Baby botulism, or why babies should not eat honey

Baby botulism, or why babies should not eat honey

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Honey is a home antibiotic. Irreplaceable during the infection season. It is worth eating it solo, using it for sweetening or preparing meals. Unfortunately, honey is not recommended in the diet of an infant, not necessarily because of the allergic reaction it may cause, but because of infant botulism.

Botulism in children - a bit of history

The first mention of botulism in infants comes from from 1976, when the disease was diagnosed in the United States. He caused the disease botulism poisoning present in honey. In Poland, the problem is almost absent, because sweetening of milk and other beverages given to babies with honey is rarely practiced. Polish parents are also not in the habit of covering the teats with honey to calm the baby. After all, it is worth noting that the threat, even hypothetical, exists, especially because of choosing more and more often healthy eating and frequent use of honey.

Baby botulism and honey

Studies show that about 15% of botulism cases in infants are caused by the consumption of honey contaminated with spores Clostridium botulinum (botulinum stick). Not always consumption of contaminated honey will cause child botulism. However, this happens, according to statistics, in one case in 12,000.

Other causes of infant botulism

Botulism in babies does not only cause honey. In 85% of cases botulinum toxin sticks occurring in soil or air are a problem. They can be carried along with the pacifier that has fallen to the ground, on the hands that a small child often puts in the mouth. The source of infection can also be food, meals prepared without observing the proper hygiene rules.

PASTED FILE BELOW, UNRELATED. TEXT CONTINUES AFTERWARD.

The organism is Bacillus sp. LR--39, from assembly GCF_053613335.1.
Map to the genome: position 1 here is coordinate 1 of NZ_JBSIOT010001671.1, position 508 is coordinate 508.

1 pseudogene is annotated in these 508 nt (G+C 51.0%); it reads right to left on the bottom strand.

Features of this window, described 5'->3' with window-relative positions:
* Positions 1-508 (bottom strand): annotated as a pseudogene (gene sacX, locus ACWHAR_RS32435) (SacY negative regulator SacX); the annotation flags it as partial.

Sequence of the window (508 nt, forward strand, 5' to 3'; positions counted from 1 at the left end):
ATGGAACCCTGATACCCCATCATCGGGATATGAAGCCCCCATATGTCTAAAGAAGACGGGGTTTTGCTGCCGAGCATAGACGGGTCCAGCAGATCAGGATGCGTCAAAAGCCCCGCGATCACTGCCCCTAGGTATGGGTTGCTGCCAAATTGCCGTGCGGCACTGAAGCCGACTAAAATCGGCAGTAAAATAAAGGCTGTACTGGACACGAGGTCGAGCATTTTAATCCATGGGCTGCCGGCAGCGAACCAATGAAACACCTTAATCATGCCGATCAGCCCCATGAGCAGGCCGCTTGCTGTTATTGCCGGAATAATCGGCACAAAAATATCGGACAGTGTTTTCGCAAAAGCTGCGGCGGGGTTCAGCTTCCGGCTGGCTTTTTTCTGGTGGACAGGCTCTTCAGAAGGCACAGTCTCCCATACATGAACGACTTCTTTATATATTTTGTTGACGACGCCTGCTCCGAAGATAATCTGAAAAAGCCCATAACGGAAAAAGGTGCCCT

Honey is not the main culprit. Baby botulism is more often caused by other factors.

Symptoms of infant botulism

Botulinum toxin is one of the most dangerous poisons. It causes a lot of unpleasant symptoms, strongly affects the nervous system. In infant botulism, the symptoms of the disease are caused by the bacterium itself, not the toxin, the botulinum toxin it produces.

Infant botulism causes:

  • constipation that occurs several weeks before the next symptoms appear,
  • weakness of the child
  • quieter crying
  • slower movements
  • stagnation,
  • sucking difficulties ,,
  • difficulty swallowing
  • drowsiness, irritability,
  • eyelid drooping
  • mydriasis
  • acute diarrhea.

The above symptoms may appear a few hours or a few days after eating honey.

If you notice these symptoms, please contact your child's doctor as soon as possible.

When can a child get honey?

Children under the age of 1 should not receive honey. Some doctors tend to think that honey should not be given a year longer until the child is two years old. Older children may receive honey (if they are not allergic), because their immune system and intestinal microflora are usually so developed that they can cope with possible botulinum toxin.

Older children and honey can consume honey breastfeeding moms. Even if they consume honey contaminated with bacteria in this way, good bacteria that live in the digestive system will not have any problem with neutralizing them. They will leave the digestive system with feces. Studies have shown that bacteria Clostridium botulinum do not penetrate into breast milk. However, if you are breastfeeding, there is a risk of allergy symptoms when you eat honey, but the risk is small.